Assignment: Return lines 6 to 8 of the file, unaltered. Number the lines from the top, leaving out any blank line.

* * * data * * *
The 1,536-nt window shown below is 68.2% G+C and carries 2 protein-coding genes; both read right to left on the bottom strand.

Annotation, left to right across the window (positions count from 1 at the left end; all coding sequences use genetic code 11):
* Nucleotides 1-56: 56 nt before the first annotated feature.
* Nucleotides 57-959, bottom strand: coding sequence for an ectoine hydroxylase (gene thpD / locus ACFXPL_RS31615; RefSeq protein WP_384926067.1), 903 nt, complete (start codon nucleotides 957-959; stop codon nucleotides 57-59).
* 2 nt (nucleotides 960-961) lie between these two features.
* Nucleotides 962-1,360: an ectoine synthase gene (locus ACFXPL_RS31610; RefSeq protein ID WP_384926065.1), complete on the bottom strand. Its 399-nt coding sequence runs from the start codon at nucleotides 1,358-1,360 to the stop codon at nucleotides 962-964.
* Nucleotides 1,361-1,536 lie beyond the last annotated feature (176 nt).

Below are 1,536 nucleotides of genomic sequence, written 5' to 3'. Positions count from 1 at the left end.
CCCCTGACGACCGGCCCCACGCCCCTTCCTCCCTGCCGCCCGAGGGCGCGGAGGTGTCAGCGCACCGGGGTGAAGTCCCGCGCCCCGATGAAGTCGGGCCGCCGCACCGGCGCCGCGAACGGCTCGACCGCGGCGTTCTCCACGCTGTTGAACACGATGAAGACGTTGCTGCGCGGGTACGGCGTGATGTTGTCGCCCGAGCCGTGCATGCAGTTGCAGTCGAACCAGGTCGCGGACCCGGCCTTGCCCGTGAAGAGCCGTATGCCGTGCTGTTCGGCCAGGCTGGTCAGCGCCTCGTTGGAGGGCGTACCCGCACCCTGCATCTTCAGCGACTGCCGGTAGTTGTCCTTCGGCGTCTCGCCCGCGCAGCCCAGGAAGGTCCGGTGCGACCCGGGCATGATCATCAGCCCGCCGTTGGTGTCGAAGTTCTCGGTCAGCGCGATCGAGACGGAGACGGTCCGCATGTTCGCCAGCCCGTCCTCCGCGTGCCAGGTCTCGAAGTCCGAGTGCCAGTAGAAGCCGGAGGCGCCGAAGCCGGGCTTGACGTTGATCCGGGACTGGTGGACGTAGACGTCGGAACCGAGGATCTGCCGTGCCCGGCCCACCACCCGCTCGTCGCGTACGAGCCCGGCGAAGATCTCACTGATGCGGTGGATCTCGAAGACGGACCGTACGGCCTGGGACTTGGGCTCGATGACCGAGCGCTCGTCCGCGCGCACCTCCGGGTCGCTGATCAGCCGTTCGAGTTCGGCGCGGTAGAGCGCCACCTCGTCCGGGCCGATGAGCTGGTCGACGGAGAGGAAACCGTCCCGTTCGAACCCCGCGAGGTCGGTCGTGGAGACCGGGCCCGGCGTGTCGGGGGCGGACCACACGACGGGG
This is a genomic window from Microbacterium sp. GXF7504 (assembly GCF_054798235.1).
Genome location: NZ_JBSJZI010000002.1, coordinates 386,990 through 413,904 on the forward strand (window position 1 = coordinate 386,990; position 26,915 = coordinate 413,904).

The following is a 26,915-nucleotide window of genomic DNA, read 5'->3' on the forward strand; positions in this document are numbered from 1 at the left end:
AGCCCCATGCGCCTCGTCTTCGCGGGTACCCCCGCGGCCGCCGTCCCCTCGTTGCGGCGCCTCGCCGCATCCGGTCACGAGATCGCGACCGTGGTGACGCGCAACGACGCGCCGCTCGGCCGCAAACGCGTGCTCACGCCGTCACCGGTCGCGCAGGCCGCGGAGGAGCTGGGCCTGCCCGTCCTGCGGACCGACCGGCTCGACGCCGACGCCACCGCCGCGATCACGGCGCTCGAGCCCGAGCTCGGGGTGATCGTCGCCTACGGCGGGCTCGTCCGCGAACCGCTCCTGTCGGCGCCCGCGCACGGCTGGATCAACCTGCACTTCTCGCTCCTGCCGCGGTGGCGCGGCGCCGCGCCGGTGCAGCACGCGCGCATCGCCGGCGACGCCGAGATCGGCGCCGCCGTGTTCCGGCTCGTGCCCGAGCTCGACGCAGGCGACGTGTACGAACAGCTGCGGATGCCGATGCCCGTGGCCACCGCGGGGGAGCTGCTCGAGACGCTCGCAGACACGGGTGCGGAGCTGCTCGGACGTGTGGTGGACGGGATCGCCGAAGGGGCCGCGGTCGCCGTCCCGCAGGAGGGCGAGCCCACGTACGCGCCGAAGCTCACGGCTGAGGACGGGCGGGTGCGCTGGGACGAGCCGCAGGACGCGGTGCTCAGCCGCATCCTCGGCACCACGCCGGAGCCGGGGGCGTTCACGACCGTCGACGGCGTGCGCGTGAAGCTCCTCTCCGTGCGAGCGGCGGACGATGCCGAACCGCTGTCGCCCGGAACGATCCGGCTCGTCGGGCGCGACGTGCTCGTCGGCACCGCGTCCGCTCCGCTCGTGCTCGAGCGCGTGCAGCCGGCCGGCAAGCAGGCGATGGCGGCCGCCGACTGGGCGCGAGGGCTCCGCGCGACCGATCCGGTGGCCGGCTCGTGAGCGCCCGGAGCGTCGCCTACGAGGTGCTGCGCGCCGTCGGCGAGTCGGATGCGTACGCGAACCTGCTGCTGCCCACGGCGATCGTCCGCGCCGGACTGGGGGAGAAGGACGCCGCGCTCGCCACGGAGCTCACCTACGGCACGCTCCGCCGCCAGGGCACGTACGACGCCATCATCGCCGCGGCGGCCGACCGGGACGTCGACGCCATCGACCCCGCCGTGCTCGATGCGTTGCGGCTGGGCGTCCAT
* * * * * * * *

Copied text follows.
* Nucleotides 962-1,360: an ectoine synthase gene (locus ACFXPL_RS31610; RefSeq protein ID WP_384926065.1), complete on the bottom strand. Its 399-nt coding sequence runs from the start codon at nucleotides 1,358-1,360 to the stop codon at nucleotides 962-964.
* Nucleotides 1,361-1,536 lie beyond the last annotated feature (176 nt).

Below are 1,536 nucleotides of genomic sequence, written 5' to 3'. Positions count from 1 at the left end.